- Published in Features.
There are millions of lines of code in a car but a large portion of the development process is focused on the basics, such as how to read data off a CD-Rom drive, requiring little innovation. Open-source software could allow OEMs to invest in high-value areas such as the human-machine interface (HMI).
The ability to design basic system building blocks couldn’t happen with a proprietary software platform, but because open-source software code is transparent it gives developers greater control.
Gunnar Andersson, responsible for next-generation infotainment systems at Volvo, says: “Code transparency is a requirement for large-scale code reuse in the development of new products. Any company developing complex software will aspire to have source code access to be able to efficiently assess exactly what the code does, its performance, how to use it and how to fix it.”
Reusing as much of the layered platform – operating system, middleware, applications – as possible will improve cost-effectiveness.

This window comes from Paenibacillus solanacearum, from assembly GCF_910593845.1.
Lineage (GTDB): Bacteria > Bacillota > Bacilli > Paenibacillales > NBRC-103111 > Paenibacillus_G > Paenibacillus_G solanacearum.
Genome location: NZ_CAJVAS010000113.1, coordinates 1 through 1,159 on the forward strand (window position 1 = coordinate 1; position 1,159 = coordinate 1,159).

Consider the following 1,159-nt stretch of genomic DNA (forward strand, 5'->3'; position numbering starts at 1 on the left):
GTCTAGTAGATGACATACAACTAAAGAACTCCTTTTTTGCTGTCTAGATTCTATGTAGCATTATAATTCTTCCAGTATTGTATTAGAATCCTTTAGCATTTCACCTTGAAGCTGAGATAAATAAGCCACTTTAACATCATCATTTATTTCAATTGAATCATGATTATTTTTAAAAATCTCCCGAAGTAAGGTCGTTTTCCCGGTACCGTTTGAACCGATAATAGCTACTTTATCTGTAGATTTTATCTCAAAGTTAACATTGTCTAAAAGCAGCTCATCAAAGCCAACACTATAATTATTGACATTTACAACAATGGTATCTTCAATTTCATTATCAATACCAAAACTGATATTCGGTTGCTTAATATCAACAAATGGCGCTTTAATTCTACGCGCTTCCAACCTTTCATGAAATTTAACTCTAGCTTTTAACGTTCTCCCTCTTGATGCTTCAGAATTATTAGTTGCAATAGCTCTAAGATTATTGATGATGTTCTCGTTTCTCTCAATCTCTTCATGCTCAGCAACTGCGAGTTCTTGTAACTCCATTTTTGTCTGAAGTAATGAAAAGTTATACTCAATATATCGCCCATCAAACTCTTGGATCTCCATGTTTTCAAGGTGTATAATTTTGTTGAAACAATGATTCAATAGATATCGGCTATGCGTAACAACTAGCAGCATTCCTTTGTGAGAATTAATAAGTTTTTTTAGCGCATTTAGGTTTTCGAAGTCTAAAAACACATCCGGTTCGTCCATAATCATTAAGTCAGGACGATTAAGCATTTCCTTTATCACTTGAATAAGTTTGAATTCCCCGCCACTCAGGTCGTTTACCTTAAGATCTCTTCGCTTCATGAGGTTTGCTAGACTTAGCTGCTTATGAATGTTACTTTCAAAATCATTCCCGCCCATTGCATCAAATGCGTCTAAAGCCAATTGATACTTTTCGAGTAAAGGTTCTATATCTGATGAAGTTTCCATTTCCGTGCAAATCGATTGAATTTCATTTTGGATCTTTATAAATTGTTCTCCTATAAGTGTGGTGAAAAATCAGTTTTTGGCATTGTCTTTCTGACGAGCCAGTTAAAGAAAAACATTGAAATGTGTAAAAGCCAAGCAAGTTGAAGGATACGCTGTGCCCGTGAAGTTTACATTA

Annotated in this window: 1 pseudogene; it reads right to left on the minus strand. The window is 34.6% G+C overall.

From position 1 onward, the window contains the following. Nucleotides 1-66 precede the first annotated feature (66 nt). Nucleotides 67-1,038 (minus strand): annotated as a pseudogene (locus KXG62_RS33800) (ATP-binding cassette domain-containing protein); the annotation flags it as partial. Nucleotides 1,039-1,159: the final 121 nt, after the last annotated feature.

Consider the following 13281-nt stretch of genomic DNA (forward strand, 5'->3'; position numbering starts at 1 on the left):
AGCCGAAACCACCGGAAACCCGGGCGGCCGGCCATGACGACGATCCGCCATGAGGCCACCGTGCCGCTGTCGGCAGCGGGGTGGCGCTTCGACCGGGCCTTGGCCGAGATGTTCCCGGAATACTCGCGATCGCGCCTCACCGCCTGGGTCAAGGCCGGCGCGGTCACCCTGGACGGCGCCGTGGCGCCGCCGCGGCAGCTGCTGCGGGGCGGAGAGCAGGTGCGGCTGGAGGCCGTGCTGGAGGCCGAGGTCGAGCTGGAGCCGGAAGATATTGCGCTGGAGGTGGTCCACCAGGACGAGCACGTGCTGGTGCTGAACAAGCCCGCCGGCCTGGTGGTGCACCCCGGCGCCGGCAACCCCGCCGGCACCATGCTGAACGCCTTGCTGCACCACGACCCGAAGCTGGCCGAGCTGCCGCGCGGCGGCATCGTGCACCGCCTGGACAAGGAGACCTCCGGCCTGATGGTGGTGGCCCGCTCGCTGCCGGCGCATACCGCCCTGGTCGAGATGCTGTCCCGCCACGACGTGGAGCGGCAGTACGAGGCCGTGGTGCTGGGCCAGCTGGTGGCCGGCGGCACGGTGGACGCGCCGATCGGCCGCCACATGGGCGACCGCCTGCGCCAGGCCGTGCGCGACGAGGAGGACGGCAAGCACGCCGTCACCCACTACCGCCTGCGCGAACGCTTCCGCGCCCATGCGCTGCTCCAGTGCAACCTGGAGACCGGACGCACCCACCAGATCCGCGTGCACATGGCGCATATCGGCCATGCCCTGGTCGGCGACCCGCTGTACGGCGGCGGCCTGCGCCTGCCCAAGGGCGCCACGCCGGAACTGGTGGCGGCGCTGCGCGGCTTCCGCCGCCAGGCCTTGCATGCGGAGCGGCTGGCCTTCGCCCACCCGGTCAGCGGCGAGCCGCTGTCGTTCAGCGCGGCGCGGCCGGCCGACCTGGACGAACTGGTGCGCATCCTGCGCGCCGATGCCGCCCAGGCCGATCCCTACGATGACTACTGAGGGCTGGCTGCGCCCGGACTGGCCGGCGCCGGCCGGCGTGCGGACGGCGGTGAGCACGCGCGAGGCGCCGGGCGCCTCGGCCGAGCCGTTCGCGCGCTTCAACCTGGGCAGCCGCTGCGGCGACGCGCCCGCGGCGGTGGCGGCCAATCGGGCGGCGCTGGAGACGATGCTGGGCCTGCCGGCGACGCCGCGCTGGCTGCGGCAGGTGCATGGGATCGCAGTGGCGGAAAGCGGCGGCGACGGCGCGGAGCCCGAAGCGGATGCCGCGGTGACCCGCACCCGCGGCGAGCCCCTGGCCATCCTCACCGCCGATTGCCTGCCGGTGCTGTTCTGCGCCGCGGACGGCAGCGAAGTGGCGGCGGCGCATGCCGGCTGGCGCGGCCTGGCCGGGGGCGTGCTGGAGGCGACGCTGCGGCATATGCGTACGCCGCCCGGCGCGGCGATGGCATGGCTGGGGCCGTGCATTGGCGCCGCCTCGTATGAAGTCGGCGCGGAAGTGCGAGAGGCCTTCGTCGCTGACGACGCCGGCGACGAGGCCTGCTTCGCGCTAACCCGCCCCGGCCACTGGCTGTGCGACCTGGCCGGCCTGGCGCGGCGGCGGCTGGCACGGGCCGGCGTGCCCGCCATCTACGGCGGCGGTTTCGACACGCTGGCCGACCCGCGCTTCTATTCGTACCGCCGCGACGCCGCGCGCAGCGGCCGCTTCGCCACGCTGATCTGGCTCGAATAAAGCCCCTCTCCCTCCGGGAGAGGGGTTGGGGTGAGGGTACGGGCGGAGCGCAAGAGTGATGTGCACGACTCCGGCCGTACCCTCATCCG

Infotainment middleware, the link between the operating system and the application, includes audio mixing and routing, network stacks, support for internet protocols and libraries for HMIs and graphics.
“Support for specific technologies such as connecting consumer devices like an iPod might also be included. Parts that implement the basic connection and communication with the iPod – gathering track listings, reading the iPod status, initiating play and pause – might be split off into reusable software components,” says Andersson.
Andersson is quick to state that although the use of open-source software will be beneficial in some instances, and that scaling the open-source platforms for vehicles from the A-segment up will be conceivable, some development areas will remain with proprietary software developers.
“Closed-source alternatives could focus on providing solutions for specific areas that could surpass less-focused open-source development. Highly-integrated, high-performance applications such as advanced 3D navigation and augmented reality might be where closed-source developers can still outperform the open-source alternatives for some time,” he says.
Other advantages that proprietary software currently has may eventually be overcome by open-source software – particularly robustness.
Joel Hoffmann, Intel’s business strategist for automotive solutions, says: “The automotive industry has been somewhat timid in adopting these concepts because of the quality and durability requirements. We have to find a way to harden open-source software in the same way that proprietary software has been.”